2010 ends today. It will be remembered as a year of great expectations for two main reasons.
After 11 months of sustained reforms since the formation of the inclusive government and the adoption of the multi-currency system in February 2009, the majority of Zimbabweans expected 2010 to vault the country beyond political and economic stabilisation.
The goal on the political front was to re-establish a progressive democratic society by propelling constitutional and institutional reforms.
Treasury’s objective, on the other hand, was to develop from stabilisation to growth, predicting a near double-digit growth in gross domestic product (GDP) for the year.
Finance minister Tendai Biti has reported that political and economic progress have been slow and frustrating, and this is largely because of government failure.
More precisely, the parties to the Global Political Agreement that gave rise to the inclusive government have found themselves in worse political and ideological differences than they had before joining hands in a marriage of convenience, jeopardising the arrangement and eroding confidence.
The 2011 National Budget has already brought forward many of those macro-economic objectives that were due to be achieved in the first 23 months of economic reconstruction.
Key political targets — for the new constitution and electoral, media and national security reform — have only been achieved in part, while critical ones have been missed and deferred to next year.
Just by the amount of expectations that it bears, it would appear 2011 is the true year of great expectations.
But the question is: Does the nation still have the same level of hope, expectation and optimism?
The answer is not determinate because of heightened uncertainty escalated by political risk, particularly the inconclusive and confused issue of economic indigenisation, the delays and conflicts bedeviling the constitution-making process and the lack of consensus on the holding of next elections.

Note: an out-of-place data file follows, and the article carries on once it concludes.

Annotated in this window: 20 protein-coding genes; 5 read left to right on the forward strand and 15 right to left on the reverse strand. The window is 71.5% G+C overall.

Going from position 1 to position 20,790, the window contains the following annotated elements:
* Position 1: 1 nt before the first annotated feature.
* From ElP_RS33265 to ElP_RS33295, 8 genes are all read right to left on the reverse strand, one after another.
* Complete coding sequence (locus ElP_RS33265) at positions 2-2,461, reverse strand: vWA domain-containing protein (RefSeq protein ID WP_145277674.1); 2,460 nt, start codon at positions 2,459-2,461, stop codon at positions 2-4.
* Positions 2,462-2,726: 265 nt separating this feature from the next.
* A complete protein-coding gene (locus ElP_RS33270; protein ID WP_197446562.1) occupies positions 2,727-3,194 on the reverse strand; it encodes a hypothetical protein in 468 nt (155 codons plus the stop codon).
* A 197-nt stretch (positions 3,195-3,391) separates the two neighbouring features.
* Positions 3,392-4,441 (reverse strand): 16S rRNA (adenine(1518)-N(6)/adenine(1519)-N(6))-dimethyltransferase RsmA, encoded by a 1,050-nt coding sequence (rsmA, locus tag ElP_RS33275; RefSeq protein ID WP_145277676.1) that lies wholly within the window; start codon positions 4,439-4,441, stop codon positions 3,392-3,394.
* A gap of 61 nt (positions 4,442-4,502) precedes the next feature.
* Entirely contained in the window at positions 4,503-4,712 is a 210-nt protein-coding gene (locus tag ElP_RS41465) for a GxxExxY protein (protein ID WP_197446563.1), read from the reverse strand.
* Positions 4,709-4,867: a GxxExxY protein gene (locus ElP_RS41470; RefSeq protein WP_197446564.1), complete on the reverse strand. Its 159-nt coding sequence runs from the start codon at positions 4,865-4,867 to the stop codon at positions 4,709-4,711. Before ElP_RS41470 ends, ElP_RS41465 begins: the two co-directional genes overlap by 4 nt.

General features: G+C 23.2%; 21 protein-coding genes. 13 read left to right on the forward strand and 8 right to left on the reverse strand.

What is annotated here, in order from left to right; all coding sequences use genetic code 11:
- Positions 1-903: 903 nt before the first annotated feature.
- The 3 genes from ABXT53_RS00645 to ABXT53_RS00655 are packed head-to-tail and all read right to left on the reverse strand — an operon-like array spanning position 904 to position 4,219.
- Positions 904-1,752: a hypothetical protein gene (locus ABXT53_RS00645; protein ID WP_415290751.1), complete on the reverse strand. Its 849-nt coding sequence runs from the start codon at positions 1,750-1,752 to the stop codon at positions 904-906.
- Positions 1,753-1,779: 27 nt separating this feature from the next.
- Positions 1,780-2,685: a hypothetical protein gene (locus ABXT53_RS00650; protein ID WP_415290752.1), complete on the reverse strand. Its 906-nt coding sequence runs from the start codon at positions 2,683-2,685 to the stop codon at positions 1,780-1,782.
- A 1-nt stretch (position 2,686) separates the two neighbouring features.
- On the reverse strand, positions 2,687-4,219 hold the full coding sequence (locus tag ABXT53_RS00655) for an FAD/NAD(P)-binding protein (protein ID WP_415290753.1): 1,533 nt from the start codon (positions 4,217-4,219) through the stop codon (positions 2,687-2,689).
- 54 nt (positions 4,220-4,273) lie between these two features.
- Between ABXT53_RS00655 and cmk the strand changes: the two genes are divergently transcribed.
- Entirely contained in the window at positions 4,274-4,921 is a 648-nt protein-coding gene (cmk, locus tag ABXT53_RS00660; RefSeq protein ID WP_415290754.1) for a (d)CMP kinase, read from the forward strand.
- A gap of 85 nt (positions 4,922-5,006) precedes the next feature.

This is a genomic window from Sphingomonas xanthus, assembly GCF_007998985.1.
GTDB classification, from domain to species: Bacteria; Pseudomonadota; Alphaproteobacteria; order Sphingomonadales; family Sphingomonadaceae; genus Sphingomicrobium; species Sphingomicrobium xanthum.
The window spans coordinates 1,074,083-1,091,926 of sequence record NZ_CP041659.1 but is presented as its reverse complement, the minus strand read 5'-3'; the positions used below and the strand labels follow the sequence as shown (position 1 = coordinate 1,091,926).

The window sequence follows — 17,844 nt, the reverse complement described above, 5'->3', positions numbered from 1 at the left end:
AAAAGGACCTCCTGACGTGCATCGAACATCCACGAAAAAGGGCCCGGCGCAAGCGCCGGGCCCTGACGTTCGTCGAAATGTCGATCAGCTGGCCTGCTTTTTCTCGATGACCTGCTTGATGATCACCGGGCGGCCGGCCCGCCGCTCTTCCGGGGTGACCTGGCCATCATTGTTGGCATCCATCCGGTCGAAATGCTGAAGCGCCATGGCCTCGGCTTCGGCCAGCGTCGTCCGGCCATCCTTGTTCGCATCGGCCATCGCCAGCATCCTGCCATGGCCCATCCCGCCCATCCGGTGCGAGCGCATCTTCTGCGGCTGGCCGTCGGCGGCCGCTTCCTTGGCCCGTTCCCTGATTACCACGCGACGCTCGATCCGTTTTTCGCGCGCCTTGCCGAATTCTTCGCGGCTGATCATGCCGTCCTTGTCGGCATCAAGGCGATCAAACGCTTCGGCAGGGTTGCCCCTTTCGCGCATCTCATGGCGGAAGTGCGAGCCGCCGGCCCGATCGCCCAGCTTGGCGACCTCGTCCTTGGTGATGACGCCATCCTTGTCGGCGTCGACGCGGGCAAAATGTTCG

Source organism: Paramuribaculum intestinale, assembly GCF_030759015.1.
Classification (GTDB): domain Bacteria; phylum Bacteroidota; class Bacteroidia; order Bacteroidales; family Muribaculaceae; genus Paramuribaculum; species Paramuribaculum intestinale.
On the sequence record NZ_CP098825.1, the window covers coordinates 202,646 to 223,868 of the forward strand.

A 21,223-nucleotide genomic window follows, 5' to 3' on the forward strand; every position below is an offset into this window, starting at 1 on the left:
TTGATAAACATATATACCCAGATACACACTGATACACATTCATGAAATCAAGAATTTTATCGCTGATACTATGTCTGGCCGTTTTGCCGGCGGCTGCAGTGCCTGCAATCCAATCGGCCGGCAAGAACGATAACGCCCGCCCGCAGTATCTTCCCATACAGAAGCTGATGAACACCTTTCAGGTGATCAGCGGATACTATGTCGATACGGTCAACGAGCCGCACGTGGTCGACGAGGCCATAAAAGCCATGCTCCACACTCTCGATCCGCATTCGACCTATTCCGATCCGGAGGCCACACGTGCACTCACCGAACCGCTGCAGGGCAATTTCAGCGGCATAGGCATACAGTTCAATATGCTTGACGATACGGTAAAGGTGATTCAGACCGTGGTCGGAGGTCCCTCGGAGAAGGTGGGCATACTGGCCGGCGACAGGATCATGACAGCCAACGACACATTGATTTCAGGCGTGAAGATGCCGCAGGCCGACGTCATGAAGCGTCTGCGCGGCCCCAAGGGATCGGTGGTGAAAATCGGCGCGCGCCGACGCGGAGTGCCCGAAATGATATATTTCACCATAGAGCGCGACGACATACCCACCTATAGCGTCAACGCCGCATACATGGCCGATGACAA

The local business community has petitioned the inclusive government to defer elections by at least three years to give industry enough time to recover with uninterrupted momentum. But Zanu PF and MDC-T want out of the inclusive government like yesterday.
This presents two scenarios: one progressive and the other retrogressive. Both scenarios share a common denominator: politics is the single largest threat to a progressive Zimbabwe.
The optimistic scenario assumes that there are no elections next year and predicts that the momentum of the last 23 months will be sustained to culminate in increased investment, liquidity, capacity utilisation and GDP.
The key driver of this optimism is confidence.
The latter scenario is predicated on the assumption that elections are disruptive and violent, and could doom the current progress and abruptly reverse the trend.
The dread of Zimbabweans is that the outcome of the next election will be disputed and inevitably re-ignite the political chaos that plunged the country into its worst moments in history, eventually leading to the inclusive government.
The question of the legitimacy of the elections and the effects of a dispute is the very reason why every Zimbabwean wants elections deferred.
Investment and capital flight are seen returning, industry stagnating and the economy receding again.
Clearly, 2011 is a year of great uncertainty; it could see the country regaining its economic and political footing or going the way of Ivory Coast or even worse.